Weiss looked around, evidently searching for a trashcan, then shrugged, gave up, and just tapped ash from the end of her cigarette on to the concrete floor. "I'm talking too much. I tend to get that way when I've had a bit to drink."
Well, it was a lot better than earlier, Ally thought. During the excruciatingly long road trip getting a single word from Weiss had been like squeezing blood from an anemic stone. "Hardly," she said. "I'm sure if we average it out over the day, I'm still way ahead."
Weiss laughed at that, which pleased Ally considerably. She ran a hand quickly through her hair and then fanned her face. It was probably the alcohol, she knew, but she was feeling unpleasantly warm. Her skin seemed to be burning. Fortunately, the night air felt lovingly cool when a breeze passed by, but it was more often still than not. Even the wind was slowly dying, it seemed.
"You know what?" Ally said. "I think I prefer me when you're drunk."
Weiss continued to grin, turning her head away to look down the highway, back towards the town. "Me too. There was a church down in the town. We passed it on the way in. An old wooden building, white with a tall spire, big black window frames. Must be beautiful in the summer."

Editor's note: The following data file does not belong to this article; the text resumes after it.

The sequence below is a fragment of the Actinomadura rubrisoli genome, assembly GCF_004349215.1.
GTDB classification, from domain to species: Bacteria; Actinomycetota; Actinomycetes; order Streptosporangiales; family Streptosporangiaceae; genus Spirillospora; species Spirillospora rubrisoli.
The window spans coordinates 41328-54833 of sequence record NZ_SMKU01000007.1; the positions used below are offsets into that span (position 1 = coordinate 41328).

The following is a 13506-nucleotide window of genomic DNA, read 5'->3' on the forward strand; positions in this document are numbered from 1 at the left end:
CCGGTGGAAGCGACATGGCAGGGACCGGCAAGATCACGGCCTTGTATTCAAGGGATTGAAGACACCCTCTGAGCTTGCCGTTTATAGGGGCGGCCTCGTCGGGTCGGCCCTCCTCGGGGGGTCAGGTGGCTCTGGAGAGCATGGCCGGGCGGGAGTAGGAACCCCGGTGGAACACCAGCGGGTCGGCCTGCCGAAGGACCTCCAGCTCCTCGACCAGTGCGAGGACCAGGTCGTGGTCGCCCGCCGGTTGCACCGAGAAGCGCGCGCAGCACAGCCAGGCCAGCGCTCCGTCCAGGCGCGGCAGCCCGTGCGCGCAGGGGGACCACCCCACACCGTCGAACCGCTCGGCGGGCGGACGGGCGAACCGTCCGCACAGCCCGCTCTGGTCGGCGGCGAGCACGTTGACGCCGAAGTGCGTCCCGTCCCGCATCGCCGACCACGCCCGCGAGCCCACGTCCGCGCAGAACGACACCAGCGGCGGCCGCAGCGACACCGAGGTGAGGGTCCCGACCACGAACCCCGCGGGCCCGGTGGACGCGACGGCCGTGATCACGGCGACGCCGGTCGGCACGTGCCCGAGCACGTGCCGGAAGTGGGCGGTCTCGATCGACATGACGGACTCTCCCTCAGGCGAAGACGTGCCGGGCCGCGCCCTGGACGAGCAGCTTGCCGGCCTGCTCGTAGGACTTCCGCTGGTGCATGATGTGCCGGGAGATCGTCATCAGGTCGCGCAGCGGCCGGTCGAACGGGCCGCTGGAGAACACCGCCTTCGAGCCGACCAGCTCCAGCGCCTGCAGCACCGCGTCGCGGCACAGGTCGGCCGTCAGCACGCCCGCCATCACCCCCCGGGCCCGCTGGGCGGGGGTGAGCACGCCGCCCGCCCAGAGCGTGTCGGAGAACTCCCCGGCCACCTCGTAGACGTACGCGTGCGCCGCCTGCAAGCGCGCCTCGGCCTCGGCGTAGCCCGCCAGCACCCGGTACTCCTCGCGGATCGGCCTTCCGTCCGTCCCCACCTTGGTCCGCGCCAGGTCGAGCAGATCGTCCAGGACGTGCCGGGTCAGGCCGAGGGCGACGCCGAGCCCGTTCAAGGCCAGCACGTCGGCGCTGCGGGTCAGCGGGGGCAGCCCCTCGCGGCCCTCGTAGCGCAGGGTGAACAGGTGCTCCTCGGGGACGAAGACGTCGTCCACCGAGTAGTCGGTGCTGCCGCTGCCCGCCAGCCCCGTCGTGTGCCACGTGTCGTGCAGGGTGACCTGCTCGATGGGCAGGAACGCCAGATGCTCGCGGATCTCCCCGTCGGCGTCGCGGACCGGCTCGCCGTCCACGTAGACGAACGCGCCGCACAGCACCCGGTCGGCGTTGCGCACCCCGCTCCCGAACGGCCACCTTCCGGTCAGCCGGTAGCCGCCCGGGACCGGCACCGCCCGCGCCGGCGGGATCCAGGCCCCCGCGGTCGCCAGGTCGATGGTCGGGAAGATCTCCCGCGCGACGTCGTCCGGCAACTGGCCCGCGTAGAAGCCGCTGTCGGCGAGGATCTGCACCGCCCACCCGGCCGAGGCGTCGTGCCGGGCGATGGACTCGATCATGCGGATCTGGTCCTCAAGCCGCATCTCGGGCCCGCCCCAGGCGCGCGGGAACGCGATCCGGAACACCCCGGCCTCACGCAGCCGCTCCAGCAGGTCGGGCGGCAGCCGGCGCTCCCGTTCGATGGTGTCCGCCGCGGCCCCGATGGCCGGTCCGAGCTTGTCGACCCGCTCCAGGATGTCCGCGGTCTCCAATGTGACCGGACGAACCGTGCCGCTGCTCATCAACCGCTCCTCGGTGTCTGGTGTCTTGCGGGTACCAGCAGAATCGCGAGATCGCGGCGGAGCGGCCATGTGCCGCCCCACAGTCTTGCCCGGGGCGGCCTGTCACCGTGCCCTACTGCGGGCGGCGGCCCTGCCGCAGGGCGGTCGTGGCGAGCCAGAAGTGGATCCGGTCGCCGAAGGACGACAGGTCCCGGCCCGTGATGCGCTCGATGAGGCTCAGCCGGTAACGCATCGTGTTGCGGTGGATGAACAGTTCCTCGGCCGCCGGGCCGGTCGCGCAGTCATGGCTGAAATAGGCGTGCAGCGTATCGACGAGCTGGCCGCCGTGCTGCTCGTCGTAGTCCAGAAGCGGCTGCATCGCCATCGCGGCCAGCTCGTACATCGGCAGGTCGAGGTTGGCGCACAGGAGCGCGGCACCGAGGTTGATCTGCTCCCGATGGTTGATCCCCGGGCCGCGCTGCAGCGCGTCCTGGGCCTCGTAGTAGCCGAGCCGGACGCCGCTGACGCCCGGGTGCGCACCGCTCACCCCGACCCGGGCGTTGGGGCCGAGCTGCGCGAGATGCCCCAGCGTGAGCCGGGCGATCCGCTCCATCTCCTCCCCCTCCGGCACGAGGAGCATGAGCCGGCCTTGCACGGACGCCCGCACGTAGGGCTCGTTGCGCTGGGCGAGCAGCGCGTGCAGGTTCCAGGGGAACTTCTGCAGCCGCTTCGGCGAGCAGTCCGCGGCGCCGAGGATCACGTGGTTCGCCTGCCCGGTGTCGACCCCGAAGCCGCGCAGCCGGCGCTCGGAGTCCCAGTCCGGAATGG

The grin faded slowly. "I was wondering if we should have gone there."
For what purpose, Ally wondered? She doubted it was to save money. The motel room was cheap, sure, she imagined they didn't come much cheaper, although spending the night in a church would have been a lot cheaper. But it would have raised questions, them not leaving when they had promised to do so, and the idea of that hard-nosed Sheriff confronting them didn't bear thinking about. To Ally, then, it seemed that the church was a decidedly bad idea with a lot more cons than pros.
Perhaps Weiss was seeking a good old-fashioned sanctuary then? Maybe she was hoping to find something more than just a shelter for the night.
Weiss looked back at Ally. "Are you religious at all, Cole?"
"No," Ally said, draining her glass and waving it at Weiss for a refill. "There are too many things on which God and I don't see eye to eye. My family's pretty devout though. Just another way in which I'm the black sheep. So you, you're in law enforcement, a Christian... no chance you vote Republican then?"